I even own a couple of these I bought online. I wouldn't waste my money on them anymore simply because they hack the heck out of the show when they move it to DVD. I have "Mariana de la Noche" after I watched it on TV. I bought the DVD and half the story-line was missing. What I do like about the Mexican Telenovelas is that they end. Yes, they have an ending. The story last so long and then it's over. Usually it ends with the bad guys getting theirs, the good guys winning, etc.
Most of these Telenovelas would not be complete without the appearance of a "Priest", and "Our Lady of Guatalupe". There is usually someone crying (I like that even the big burly tough guys break down every once in a while, and some people cry way too much) in each episode. At times you can tell they are working with a much smaller budget than American Soaps (don't believe me? Check out one of their hospital scenes).
Like some of our "Stories", their characters overlook the obvious, and some scenes are a bit longer than needed at times. Don't be too surprised to see many of the same actors again in the next story, playing different parts. Like this guy above, my beloved Cesar Evora. He has played a Priest, a Crazy Rancher, A Rich Business man, a Homeless Crazy Vagabond, and in this one Twin Brothers. Even Joel McHale from The Soup had a field day mocking scenes from "La Madastra" and "Mundo de Fieras".
I also watch movies from China, as well as the odd Italian or French Movie. I just love the IFC channel. oh, and let us not forget the movies from India too. You have to love movies where people break out in song and dance throughout the movie,for almost any reason, even in the tragedies! One of my favorite actors there is Shah Ruhk Kahn. Yep, I'm big fan of Bollywood.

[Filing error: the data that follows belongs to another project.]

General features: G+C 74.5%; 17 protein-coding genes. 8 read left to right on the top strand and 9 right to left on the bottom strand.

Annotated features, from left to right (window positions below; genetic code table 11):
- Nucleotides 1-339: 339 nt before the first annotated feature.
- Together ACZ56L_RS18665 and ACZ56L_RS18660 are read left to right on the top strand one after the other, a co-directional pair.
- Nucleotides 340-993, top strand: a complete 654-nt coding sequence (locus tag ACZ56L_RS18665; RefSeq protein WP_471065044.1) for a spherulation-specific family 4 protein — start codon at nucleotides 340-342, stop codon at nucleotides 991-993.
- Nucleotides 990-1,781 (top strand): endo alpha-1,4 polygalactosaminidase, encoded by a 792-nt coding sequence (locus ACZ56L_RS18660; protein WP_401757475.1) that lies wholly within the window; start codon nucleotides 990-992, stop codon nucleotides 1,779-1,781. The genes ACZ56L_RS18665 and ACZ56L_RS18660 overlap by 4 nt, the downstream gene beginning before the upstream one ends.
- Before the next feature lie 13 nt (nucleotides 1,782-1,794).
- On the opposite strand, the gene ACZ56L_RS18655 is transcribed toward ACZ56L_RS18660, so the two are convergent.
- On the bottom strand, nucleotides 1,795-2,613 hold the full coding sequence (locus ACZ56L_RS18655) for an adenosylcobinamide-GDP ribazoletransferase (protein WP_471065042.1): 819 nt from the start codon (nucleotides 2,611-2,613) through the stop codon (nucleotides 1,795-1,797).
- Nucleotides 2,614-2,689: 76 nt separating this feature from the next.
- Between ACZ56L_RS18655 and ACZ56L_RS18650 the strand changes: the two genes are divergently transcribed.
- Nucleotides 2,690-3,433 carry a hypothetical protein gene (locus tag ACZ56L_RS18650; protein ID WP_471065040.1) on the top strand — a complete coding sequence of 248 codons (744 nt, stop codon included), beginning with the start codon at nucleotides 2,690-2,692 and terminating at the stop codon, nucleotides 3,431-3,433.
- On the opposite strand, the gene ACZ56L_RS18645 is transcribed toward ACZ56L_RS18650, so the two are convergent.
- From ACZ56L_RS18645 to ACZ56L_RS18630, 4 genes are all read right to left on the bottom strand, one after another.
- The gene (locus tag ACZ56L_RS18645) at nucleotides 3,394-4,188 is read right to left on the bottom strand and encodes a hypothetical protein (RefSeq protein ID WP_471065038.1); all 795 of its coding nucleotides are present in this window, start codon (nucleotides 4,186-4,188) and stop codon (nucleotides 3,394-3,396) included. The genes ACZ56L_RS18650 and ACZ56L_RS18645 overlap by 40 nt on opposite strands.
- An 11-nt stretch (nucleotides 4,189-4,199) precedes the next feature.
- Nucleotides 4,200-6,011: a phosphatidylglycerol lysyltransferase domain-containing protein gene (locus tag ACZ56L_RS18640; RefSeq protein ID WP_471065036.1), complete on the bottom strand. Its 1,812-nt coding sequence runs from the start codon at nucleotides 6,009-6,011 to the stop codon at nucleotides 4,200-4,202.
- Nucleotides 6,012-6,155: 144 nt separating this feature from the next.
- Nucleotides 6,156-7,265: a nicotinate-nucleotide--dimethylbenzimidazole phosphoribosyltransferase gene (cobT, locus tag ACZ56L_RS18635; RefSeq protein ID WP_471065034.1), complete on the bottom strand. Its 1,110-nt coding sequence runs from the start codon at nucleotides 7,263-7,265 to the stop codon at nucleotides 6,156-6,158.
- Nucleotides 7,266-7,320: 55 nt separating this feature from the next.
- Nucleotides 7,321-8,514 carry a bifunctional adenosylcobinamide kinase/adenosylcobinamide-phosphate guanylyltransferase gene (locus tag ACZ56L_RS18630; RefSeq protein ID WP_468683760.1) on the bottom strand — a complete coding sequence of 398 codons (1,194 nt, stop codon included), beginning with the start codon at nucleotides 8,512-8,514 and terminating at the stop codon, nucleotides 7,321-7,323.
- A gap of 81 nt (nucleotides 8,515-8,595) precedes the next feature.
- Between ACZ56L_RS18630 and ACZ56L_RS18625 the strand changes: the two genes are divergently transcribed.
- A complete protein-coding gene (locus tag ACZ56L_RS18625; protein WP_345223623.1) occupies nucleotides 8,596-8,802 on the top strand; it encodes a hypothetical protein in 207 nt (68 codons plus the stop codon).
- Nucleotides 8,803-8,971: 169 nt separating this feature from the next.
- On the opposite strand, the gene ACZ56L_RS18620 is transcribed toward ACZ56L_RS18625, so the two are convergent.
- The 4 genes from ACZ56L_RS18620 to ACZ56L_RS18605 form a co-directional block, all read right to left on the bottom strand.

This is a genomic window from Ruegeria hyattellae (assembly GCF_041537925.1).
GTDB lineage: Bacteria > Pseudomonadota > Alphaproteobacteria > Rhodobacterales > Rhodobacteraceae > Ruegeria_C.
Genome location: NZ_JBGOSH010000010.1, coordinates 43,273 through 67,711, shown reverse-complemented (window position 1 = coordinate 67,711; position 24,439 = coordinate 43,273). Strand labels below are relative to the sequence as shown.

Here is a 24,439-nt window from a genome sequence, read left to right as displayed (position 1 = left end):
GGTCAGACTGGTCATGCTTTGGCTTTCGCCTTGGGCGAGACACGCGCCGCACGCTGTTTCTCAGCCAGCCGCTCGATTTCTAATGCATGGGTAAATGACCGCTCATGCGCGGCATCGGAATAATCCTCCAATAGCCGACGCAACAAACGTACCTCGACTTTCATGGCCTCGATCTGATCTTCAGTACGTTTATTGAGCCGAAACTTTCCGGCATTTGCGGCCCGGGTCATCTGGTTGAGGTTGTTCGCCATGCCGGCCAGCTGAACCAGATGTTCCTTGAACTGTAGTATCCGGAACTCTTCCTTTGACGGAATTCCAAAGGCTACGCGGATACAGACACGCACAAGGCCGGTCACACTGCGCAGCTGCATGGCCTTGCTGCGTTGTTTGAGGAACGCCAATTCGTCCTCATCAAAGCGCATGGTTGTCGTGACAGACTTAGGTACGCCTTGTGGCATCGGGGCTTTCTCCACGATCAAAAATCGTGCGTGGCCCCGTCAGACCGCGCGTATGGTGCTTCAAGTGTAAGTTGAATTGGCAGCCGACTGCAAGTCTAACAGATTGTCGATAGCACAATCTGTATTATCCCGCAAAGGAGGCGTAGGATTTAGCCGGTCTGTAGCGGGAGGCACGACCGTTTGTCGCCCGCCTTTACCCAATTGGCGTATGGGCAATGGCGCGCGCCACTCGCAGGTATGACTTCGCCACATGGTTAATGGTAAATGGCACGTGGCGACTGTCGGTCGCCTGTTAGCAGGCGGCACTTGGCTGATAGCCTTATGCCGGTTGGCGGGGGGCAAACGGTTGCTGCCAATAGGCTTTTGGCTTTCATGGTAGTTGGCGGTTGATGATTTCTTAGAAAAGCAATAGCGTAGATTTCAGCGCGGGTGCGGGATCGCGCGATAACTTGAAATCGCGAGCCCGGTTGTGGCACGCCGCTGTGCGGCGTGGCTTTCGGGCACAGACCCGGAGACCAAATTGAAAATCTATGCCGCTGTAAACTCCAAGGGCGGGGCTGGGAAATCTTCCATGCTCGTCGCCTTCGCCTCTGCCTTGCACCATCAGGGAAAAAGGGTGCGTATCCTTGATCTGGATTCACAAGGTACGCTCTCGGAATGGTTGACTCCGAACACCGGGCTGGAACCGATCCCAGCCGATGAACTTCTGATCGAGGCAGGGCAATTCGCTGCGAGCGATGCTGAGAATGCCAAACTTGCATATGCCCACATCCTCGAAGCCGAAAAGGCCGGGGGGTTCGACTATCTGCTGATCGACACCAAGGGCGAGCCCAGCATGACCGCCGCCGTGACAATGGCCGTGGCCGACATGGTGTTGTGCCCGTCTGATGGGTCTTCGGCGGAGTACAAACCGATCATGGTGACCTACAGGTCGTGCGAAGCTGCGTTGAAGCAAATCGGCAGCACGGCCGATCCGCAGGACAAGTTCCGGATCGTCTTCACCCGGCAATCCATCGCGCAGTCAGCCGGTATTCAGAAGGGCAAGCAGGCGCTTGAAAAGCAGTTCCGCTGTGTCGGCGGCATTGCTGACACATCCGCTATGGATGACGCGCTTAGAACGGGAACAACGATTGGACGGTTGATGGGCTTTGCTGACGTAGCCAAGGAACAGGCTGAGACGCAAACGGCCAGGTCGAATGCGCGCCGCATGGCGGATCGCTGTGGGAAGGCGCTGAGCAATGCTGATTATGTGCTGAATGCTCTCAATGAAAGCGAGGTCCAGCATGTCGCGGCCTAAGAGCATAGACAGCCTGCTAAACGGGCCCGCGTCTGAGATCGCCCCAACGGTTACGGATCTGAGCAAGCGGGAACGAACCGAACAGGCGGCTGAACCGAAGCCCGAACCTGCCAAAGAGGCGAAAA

For those of you wanting to watch a Telenovela, and thinking I don't have time to guess at what is going on, you can go to a site called "Caray Caray" where other people watch the shows and offer their translation. Now I am not saying you get an "accurate" detailed word for word translation. Often they are brief translations of what went on, with a lot of personal viewpoints, which are often laced with humor and sarcasm. However, "Telenovela World" does sometimes offer English and Spanish detailed coverage on their site. You have to look up your show on the home page, and then click to open.
I have managed to learn a few words from these shows like "Nunca" (It means never, or when these guys say it "never, never, but I will in about 5 minutes") and "escuche" which means listen. I used to know more, but of course it has been a while since I watched. Darn it Cesar, when are you going to have a new show on Univision!!!!